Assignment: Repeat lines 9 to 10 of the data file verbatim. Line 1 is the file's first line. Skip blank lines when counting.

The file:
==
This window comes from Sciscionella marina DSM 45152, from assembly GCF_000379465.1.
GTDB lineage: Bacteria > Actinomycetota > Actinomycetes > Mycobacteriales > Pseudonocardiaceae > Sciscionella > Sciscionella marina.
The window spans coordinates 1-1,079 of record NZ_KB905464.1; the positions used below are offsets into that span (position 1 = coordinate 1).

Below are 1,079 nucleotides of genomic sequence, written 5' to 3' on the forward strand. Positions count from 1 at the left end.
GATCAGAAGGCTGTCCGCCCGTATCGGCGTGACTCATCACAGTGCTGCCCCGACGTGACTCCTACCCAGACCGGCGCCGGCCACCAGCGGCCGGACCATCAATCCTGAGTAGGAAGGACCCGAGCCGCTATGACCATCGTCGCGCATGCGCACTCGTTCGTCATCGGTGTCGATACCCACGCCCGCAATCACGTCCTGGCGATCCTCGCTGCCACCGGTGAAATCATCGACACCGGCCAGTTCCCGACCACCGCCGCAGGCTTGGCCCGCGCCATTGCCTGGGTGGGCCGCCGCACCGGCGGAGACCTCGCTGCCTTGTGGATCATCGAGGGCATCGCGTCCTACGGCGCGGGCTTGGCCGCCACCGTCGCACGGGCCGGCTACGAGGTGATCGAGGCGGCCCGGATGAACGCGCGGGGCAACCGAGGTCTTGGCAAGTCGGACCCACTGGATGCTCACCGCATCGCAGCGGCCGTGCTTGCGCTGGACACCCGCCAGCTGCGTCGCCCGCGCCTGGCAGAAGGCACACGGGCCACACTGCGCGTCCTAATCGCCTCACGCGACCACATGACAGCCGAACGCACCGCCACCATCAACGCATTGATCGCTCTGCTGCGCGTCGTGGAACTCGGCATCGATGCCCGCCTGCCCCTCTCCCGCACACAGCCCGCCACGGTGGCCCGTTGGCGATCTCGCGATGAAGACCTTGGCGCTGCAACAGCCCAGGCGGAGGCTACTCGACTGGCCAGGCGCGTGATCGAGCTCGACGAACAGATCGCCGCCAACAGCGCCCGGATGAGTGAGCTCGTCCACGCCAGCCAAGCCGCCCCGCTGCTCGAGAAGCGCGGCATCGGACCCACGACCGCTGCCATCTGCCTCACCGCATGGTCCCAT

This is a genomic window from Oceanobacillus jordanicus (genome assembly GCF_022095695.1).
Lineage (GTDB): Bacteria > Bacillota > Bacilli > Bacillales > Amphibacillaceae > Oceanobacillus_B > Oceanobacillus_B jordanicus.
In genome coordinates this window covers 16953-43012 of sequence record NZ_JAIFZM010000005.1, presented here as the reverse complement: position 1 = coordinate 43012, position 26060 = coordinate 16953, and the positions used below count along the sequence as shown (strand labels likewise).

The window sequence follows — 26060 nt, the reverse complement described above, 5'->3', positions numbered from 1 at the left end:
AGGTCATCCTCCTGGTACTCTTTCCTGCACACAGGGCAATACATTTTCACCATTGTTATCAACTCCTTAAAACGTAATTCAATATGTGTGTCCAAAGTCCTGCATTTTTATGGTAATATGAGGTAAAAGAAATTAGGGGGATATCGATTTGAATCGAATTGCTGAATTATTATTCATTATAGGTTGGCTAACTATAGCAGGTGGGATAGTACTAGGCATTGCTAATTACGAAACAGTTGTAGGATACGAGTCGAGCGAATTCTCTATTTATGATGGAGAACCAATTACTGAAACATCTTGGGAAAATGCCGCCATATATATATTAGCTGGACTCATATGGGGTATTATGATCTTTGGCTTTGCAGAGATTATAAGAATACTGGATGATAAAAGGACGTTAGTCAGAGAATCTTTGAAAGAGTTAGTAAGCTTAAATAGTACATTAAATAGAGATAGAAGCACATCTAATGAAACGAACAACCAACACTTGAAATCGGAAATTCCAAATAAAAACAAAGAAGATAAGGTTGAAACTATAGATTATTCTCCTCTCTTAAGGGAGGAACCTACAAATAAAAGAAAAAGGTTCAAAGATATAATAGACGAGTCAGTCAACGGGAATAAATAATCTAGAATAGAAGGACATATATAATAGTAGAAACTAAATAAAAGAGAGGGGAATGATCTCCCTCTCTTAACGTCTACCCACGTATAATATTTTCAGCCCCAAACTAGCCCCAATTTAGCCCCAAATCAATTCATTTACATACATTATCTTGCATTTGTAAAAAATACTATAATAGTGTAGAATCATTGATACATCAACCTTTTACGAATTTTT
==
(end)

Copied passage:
The window sequence follows — 26060 nt, the reverse complement described above, 5'->3', positions numbered from 1 at the left end:
AGGTCATCCTCCTGGTACTCTTTCCTGCACACAGGGCAATACATTTTCACCATTGTTATCAACTCCTTAAAACGTAATTCAATATGTGTGTCCAAAGTCCTGCATTTTTATGGTAATATGAGGTAAAAGAAATTAGGGGGATATCGATTTGAATCGAATTGCTGAATTATTATTCATTATAGGTTGGCTAACTATAGCAGGTGGGATAGTACTAGGCATTGCTAATTACGAAACAGTTGTAGGATACGAGTCGAGCGAATTCTCTATTTATGATGGAGAACCAATTACTGAAACATCTTGGGAAAATGCCGCCATATATATATTAGCTGGACTCATATGGGGTATTATGATCTTTGGCTTTGCAGAGATTATAAGAATACTGGATGATAAAAGGACGTTAGTCAGAGAATCTTTGAAAGAGTTAGTAAGCTTAAATAGTACATTAAATAGAGATAGAAGCACATCTAATGAAACGAACAACCAACACTTGAAATCGGAAATTCCAAATAAAAACAAAGAAGATAAGGTTGAAACTATAGATTATTCTCCTCTCTTAAGGGAGGAACCTACAAATAAAAGAAAAAGGTTCAAAGATATAATAGACGAGTCAGTCAACGGGAATAAATAATCTAGAATAGAAGGACATATATAATAGTAGAAACTAAATAAAAGAGAGGGGAATGATCTCCCTCTCTTAACGTCTACCCACGTATAATATTTTCAGCCCCAAACTAGCCCCAATTTAGCCCCAAATCAATTCATTTACATACATTATCTTGCATTTGTAAAAAATACTATAATAGTGTAGAATCATTGATACATCAACCTTTTACGAATTTTT